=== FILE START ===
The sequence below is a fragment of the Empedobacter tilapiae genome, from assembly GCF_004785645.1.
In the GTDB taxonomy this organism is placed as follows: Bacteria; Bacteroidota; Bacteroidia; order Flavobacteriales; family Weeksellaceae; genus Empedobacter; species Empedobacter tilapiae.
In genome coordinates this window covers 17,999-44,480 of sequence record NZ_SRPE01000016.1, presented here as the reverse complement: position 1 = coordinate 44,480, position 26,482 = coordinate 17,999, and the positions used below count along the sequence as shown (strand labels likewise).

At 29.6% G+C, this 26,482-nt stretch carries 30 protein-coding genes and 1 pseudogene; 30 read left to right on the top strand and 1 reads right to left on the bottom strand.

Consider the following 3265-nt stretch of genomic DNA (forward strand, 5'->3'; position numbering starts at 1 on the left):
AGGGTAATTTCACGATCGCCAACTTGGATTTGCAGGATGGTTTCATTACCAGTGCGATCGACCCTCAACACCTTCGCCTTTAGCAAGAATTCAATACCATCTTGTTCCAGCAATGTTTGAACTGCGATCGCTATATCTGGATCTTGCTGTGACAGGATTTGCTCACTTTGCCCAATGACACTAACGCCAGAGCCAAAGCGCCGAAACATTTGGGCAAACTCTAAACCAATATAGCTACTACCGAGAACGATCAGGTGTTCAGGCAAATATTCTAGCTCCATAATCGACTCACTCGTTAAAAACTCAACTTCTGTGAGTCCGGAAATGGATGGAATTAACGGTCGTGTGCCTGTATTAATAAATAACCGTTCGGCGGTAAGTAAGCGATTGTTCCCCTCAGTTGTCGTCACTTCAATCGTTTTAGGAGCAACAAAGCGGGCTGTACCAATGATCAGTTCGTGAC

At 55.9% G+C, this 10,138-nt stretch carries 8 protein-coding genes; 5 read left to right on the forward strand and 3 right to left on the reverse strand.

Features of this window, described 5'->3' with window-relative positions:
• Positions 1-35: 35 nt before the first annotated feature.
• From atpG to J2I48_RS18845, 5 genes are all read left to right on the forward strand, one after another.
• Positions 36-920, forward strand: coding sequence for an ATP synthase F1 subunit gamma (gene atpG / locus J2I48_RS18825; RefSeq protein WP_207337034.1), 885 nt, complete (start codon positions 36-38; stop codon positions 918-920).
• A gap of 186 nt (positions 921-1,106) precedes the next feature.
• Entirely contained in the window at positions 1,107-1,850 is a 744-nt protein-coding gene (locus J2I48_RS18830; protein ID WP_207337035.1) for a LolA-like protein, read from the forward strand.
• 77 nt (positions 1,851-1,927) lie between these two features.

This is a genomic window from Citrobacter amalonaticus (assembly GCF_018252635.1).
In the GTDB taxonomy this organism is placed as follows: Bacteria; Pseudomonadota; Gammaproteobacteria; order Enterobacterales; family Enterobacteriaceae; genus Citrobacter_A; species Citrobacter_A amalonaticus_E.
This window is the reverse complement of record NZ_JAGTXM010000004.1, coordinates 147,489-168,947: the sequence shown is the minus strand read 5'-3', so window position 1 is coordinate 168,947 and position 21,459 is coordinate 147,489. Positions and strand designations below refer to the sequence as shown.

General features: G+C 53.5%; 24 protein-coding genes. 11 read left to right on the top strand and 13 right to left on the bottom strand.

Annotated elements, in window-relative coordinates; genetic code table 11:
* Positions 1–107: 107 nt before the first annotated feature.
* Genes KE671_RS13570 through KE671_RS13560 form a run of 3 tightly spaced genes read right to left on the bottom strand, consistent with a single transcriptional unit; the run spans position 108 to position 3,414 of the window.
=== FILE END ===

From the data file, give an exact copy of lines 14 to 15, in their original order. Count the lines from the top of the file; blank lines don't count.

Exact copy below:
• 77 nt (positions 1,851-1,927) lie between these two features.

This is a genomic window from Citrobacter amalonaticus (assembly GCF_018252635.1).